Monthly Archives: October 2010

The squirrel and the jackfruit

The Plaintain Squirrel is the most common squirrel species in Singapore. They are found in many parks, gardens, mangrove and forested area. In other words, a very versatile species. It is also unfortunately considered a pest by fruit farmers as they have a liking for fruits. Thankfully for them, Singapore does not have many fruit farms (no, there are no orchard in Orchard Road), so they are not hunted down.

Sungei Buloh Wetland Reserve is one of those ulu (far flung and isolated) areas that I like to frequent, as there is a wide variety of animals and birds that calls it home. It is mainly a mangrove area (hence the Wetland designation). In the past, it housed a series of prawn ponds and fish farms, but now it has been redeveloped into a park with ready made trails for those seeking a dose of nature.

I was covering one of the trails, which overlook Johor Bahru city, Malaysia from across the Johor Straits. In fact, I can probably see the hospital where I was born in from there. Which reminds me, I need to take a picture of it the next time I am there!

Anyway, back to the story. Along this trail there are a few jackfruit trees. I have seen the plantain squirrels guard the unripe fruits before. But on this trip, I was luckier.

Plantain Squirrel & Jackfruit

Plantain Squirrel & Jackfruit

Plantain Squirrel & Jackfruit

Plantain Squirrel & Jackfruit

What is interesting is the way the squirrel uses its hands. Looks very similar to that of humans, although I cannot be certain whether they actually do have opposable thumbs or not. Not that it matters, as the squirrel clearly had no trouble eating almost half the fruit anyway!

Colugos at Lower Peirce

Two months ago, I was at the Lower Peirce reservoir looking for a Buffy Fish Owl that was mentioned by other bird photographers. Unfortunately, my timing was all wrong as owls normally come out in the late evenings and I was there in the mid afternoon!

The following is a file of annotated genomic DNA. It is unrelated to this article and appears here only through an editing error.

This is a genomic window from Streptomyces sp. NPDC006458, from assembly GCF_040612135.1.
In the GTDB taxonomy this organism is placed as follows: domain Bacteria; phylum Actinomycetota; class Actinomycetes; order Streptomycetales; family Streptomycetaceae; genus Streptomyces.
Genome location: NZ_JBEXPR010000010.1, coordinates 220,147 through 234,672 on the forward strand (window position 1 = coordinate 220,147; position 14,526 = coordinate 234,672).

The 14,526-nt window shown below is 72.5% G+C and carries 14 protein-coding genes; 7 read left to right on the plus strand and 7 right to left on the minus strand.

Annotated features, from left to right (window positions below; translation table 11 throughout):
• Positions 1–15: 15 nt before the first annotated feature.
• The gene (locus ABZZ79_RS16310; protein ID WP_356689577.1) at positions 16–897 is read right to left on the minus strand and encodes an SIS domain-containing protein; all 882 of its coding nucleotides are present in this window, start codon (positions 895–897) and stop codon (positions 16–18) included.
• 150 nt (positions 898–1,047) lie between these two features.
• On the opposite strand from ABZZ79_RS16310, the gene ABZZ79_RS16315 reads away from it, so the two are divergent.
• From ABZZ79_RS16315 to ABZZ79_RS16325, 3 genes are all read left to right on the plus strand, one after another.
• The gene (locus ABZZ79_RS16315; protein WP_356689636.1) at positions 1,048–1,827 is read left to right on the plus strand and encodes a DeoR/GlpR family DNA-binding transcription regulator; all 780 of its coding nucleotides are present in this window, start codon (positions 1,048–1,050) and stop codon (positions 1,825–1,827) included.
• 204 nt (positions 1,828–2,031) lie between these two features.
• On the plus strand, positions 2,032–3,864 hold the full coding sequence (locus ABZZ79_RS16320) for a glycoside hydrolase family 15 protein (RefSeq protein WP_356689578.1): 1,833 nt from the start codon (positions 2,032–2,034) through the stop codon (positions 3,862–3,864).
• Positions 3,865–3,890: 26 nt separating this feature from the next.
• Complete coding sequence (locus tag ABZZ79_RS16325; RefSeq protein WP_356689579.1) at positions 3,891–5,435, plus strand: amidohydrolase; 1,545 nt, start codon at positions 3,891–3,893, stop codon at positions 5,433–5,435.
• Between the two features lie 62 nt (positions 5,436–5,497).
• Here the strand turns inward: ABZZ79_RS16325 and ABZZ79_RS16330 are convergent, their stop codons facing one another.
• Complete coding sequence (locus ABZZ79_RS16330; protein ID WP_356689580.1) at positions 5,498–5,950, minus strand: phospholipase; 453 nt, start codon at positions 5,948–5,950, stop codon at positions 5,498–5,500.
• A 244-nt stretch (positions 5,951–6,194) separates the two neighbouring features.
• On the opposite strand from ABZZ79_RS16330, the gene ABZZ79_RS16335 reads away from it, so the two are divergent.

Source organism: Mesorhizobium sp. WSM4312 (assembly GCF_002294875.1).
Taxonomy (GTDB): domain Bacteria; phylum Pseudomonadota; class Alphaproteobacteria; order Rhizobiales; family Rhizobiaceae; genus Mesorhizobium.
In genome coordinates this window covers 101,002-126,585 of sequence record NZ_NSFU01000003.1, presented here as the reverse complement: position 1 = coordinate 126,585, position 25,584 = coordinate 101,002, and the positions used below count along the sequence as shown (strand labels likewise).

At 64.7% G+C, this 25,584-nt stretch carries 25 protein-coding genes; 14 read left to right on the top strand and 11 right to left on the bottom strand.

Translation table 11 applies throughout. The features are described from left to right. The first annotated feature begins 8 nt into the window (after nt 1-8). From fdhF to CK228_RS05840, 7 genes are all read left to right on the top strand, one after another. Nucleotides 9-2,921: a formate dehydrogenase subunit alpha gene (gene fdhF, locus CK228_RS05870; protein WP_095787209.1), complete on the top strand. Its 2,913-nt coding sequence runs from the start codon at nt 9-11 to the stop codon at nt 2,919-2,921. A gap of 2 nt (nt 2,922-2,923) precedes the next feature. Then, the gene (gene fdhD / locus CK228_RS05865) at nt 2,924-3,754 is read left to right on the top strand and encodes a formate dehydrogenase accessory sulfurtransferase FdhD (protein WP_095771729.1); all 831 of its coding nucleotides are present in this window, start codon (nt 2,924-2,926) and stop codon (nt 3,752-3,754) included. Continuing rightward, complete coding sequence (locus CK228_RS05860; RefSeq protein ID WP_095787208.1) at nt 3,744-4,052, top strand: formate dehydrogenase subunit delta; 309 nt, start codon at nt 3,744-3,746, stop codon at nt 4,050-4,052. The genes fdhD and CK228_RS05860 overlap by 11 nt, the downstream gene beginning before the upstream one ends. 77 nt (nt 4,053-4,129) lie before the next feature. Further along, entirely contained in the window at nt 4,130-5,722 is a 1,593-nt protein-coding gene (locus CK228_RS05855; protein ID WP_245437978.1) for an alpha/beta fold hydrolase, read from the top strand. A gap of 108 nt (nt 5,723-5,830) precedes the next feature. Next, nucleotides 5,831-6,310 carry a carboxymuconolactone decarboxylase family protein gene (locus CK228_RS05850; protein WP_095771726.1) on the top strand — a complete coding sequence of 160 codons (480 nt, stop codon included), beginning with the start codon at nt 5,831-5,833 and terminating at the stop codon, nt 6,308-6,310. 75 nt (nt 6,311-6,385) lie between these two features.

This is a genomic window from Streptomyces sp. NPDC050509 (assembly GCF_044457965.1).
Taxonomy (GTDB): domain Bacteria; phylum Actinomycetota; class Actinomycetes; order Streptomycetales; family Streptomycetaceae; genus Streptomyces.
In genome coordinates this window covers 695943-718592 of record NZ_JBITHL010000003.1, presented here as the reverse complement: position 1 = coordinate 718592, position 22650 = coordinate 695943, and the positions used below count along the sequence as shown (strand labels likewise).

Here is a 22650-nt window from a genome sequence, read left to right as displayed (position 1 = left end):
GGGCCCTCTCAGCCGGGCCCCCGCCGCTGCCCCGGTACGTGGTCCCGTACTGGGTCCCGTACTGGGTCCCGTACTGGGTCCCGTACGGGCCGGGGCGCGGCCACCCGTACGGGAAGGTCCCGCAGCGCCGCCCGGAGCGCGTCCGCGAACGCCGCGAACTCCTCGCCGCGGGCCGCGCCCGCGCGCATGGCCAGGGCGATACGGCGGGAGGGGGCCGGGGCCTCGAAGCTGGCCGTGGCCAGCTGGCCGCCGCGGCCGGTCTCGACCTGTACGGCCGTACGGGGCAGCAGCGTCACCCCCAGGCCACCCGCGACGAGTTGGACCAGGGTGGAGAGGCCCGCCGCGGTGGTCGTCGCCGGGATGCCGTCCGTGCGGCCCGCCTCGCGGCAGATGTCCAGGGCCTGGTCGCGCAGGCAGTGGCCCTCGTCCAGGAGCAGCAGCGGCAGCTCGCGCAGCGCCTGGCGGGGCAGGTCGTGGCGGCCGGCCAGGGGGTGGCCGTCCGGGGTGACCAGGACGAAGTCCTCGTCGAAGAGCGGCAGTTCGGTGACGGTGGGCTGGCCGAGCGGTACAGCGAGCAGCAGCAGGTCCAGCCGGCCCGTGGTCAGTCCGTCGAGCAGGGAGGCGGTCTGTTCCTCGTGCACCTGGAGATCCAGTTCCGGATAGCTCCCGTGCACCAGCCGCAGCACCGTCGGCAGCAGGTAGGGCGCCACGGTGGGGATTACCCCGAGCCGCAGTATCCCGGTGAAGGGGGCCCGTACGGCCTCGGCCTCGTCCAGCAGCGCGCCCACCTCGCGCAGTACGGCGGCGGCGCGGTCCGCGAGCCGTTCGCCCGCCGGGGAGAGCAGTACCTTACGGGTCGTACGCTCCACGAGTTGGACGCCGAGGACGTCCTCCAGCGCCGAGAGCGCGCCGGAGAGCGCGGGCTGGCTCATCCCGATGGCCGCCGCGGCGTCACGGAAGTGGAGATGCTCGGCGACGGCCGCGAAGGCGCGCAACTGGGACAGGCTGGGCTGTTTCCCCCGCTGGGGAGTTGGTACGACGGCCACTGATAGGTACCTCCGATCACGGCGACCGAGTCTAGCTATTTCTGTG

Walking along the boardwalk, a fellow visitor noticed that I was carrying my long lens and mentioned to me that there was a flying lemur near the other part of the entrance. Carrying such a big contraption does have it’s benefits! I did not respond immediately as I was pre-occupied with photographing other stuff.

Later, I met another photographer who was there taking pictures of bulbuls (another kind of bird) bathing. He was an older gentleman who started chatting with me and later showed me around where the owl was suppose to be. As we walked along, he pointed to each location and what we may see along the way. Yet another visitor who had two kids tagging along again saw that we had long lens and mentioned that they just saw a flying lemur. One of the young kid, a boy offered to take us to that location.

Of course we tagged along. How can we disappoint a young kid?

At the location, hugging on one of the tree motionless was indeed a flying lemur or colugo. And it came with an extra head peeking out of it’s belly! A baby colugo. Apparently the colugo young spends the first 6 months of its life clinging on to its mother’s gliding membrane which folds up to a pouch.

A colugo (flying lemur) with a baby
Flying Lemur

 

A closer look at the adult
Flying Lemur

 

A closer look at the baby
Flying Lemur

Colugos are found in the tropical rainforest of South East Asia. They are nocturnal herbivorous creatures that spend the day resting. In this case, by hanging on to a tree. Their most distinctive feature is their ability to glide across treetops, using their outstretched gliding membrane. They are also known as Flying Lemurs although their are not lemurs and certainly cannot really fly.

In Singapore, they are found mainly in the Central Catchment area which encompass the Lower Peirce reservoir area. Since these photos were taken, there have been quite a number of sightings of these creatures, so I believe they are thriving for now.

A pair of Little Grebes